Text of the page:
LAS VEGAS, May 6, 2017 – In front of 20,150 roaring fans filling the T-Mobile Arena, representing millions more fans glued to their screens in Mexico and worldwide, Saul “Canelo” Alvarez and Julio Caesar Chavez Jr. put pride on the line, not only their own but the pride of the entire nation of Mexico.
After twelve rounds, no one needed to wait to hear the scorecards. It was a beatdown of epic proportions. Alvarez (49-1-1, 34 KOs) dominated every round. Announcer Michael Buffer confirmed the three 120-108 cards, a shutout. This is one of the few fights where the less said about it, the better. It was simply difficult to watch.
Perhaps coming down a division and making the weight beat Chavez Jr. (50-3-1, 32 KOs). He seemed in a mental fog, unable to execute any sort of game plan. Alvarez punished him behind a left jab, which alone would have won him the fight. Backed up by solid body work plus hooks and straight shots to the head, Canelo was in complete command.
Meanwhile, as the fight wore on, Julio Caesar Chavez Senior and the rest of Chavez Jr.’s family were yelling at him from ringside, imploring him to throw punches.
Chavez Jr. later admitted he didn’t have the right game plan going into the fight, and didn’t represent Mexican boxing in the way he wanted to. “I wanted to box but he went to the ropes and I just needed to throw more punches. If I would’ve attacked more, I would’ve been open to counter punches,” said Chavez Jr. He said trainer Nacho Berestain told him to do so, but the strategy didn’t work.
Chavez Jr. admitted he was beaten on the scale. “I didn’t feel that much power because I felt dwindled, I couldn’t throw as many punches as I wanted. My father kept telling me to throw more punches from the ringside.”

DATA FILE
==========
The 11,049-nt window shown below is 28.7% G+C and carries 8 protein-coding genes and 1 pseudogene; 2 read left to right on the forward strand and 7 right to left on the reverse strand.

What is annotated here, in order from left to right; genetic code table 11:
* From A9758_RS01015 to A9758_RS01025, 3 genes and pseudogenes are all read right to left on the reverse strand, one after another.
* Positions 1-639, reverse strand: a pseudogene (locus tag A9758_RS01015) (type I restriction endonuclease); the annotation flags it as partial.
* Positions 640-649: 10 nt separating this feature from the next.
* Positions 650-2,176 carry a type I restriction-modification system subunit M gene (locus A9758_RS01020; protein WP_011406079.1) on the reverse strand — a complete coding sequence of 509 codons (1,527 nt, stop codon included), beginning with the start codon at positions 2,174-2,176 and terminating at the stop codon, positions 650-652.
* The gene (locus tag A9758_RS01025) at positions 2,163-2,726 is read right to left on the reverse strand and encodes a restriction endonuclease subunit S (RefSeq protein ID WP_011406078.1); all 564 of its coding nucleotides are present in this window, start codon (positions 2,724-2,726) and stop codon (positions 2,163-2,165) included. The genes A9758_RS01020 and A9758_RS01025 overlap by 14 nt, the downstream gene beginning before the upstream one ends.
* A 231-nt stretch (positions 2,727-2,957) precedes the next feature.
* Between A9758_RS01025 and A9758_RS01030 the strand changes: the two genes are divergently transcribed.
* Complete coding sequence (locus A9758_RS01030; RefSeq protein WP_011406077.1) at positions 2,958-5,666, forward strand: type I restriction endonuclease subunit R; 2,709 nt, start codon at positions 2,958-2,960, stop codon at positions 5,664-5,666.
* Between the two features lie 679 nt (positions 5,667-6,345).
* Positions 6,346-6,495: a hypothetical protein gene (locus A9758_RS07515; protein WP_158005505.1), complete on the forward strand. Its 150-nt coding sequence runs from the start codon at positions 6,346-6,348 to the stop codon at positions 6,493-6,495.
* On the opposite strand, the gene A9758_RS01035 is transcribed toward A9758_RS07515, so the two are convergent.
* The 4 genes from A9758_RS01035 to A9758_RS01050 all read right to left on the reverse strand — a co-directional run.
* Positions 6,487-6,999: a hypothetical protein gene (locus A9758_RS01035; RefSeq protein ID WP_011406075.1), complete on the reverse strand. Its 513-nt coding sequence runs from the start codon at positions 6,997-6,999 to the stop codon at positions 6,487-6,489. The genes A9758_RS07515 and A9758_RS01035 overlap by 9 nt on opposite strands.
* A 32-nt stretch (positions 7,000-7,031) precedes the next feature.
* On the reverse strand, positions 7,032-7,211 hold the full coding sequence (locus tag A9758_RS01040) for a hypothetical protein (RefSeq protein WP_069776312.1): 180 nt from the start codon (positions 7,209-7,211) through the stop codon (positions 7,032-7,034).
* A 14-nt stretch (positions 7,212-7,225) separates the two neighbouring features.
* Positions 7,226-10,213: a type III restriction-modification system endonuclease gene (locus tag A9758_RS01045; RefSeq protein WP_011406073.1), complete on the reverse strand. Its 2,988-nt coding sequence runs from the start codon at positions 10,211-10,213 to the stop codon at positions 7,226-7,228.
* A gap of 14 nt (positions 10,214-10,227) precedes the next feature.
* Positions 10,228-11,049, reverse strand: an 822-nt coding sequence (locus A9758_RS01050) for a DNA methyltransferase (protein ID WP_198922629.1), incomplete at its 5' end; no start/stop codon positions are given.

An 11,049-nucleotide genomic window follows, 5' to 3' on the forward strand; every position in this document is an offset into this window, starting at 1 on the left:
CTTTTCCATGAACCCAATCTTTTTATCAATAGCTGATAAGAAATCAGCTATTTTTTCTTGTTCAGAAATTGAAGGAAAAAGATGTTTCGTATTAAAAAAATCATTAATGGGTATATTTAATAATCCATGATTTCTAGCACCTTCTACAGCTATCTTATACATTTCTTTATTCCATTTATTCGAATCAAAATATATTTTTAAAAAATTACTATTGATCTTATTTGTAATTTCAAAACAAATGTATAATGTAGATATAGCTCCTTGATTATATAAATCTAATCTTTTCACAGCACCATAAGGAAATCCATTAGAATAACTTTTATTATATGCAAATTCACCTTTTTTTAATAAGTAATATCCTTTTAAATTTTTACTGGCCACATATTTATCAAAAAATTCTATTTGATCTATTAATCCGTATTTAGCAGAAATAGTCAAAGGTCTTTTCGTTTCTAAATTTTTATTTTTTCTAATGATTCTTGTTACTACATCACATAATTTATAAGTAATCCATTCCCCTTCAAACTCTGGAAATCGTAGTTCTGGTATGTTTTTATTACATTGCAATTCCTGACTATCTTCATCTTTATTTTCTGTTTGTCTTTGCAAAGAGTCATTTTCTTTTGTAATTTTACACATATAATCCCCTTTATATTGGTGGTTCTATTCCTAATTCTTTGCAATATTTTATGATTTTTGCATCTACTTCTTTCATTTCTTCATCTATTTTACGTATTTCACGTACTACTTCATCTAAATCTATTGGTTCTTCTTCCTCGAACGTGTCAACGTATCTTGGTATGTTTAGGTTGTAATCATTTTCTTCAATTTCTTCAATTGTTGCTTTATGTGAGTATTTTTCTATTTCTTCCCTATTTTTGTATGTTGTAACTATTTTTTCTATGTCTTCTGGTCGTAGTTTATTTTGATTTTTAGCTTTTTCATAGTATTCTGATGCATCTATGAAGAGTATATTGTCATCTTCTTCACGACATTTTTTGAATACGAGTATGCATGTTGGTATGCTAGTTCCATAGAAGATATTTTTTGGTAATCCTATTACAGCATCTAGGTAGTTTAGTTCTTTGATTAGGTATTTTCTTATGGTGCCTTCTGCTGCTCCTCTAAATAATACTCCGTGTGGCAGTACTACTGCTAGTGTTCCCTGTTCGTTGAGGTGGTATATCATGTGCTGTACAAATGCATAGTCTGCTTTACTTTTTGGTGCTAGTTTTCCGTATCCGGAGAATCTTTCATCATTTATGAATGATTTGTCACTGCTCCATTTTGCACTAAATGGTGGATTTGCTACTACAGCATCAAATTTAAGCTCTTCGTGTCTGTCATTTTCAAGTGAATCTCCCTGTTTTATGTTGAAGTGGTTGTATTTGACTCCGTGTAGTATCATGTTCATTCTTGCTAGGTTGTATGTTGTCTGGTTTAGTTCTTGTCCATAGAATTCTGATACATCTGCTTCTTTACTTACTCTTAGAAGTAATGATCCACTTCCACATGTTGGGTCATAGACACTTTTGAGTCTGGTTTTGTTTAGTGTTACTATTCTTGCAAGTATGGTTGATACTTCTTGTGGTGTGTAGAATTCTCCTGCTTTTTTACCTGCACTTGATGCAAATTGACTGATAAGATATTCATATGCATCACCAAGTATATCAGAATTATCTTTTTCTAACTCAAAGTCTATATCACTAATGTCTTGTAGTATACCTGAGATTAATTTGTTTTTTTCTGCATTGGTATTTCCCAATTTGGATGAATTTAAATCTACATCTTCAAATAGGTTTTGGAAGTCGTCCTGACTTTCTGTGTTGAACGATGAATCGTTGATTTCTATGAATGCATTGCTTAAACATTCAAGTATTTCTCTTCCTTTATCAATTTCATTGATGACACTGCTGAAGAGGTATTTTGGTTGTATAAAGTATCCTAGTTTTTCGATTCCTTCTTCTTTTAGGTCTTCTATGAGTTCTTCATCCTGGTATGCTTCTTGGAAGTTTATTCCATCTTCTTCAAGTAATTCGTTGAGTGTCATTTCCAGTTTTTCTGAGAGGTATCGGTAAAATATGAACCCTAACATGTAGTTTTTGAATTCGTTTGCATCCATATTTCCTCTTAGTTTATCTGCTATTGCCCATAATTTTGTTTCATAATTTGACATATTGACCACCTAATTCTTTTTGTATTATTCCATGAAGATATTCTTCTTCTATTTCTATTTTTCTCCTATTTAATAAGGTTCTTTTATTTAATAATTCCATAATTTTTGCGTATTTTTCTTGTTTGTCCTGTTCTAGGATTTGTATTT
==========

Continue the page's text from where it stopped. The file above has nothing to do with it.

Living up to the expectations of others is far more difficult than people imagine. Chavez Jr. has tried to match the glory of his celebrated father, Mexico’s greatest boxer, all his life. After tonight, perhaps he will stop trying and people will stop asking.
“I proved I can move and box even though he is bigger and strong. I proved as a fighter I can do all those things,” said Alvarez of the bout. “I thought I was going to showcase myself as a fighter that could throw punches, but he just wouldn’t do it. I’ve shown I can do lots of things in the ring, anything a fighter brings—I’ve shown I can showcase myself,” said Alvarez.
So much for boxing’s Mexican Civil War. How about a real guerra? With unified middleweight champion Gennady Golovkin sitting ringside, the question was inevitable. Would Canelo now agree to the fight fans really want to see?
“GGG, you are next my friend,” said Alvarez.”The fight is done. I’ve never feared anyone, since I was 16 fighting as a professional. When I was born, fear was gone. I never got my share of fear. I’m very happy, and the rivalry is going to show my skills even more. I’ve had difficult fights, and that will no doubt be a tough fight. But, I always say, Canelo Alvarez is the best because I fight the best.”
With this, the massive video screen roared to life with a fluttering blue and yellow Kazakh flag, the sound of “Seven Nation Army” blaring through the loudspeakers, and into the ring stepped Golovkin. Alvarez announced the deal had already been made for a Golovkin vs. Alvarez showdown on Saturday, September 16 – Mexican Independence Day, at the T-Mobile Arena in Las Vegas.
“I feel very excited, right now is a different story,” said Golovkin. “In September, it will be a different style—a big drama show. I’m ready. Tonight, first congrats to Canelo and his team. Right now, I think everyone is excited for September.”
Golovkin said Canelo looked good Saturday, and said “100 percent he is the biggest challenge of my career. Good luck to Canelo in September.”
The announcement was met with more excitement from fans than anything which actually happened in the fight. They at least went home with a real sense of anticipation.
HBO Boxing will replay the bout on Saturday, May 13, at 10:05 p.m. (ET/PT).
Gayle Lynn Falkenthal, APR, is President/Owner of the Falcon Valley Group in San Diego, California. She is also a serious boxing fan covering the Sweet Science for Communities. Read more Ringside Seat in Communities Digital News. Follow Gayle on Facebook and on Twitter @PRProSanDiego.
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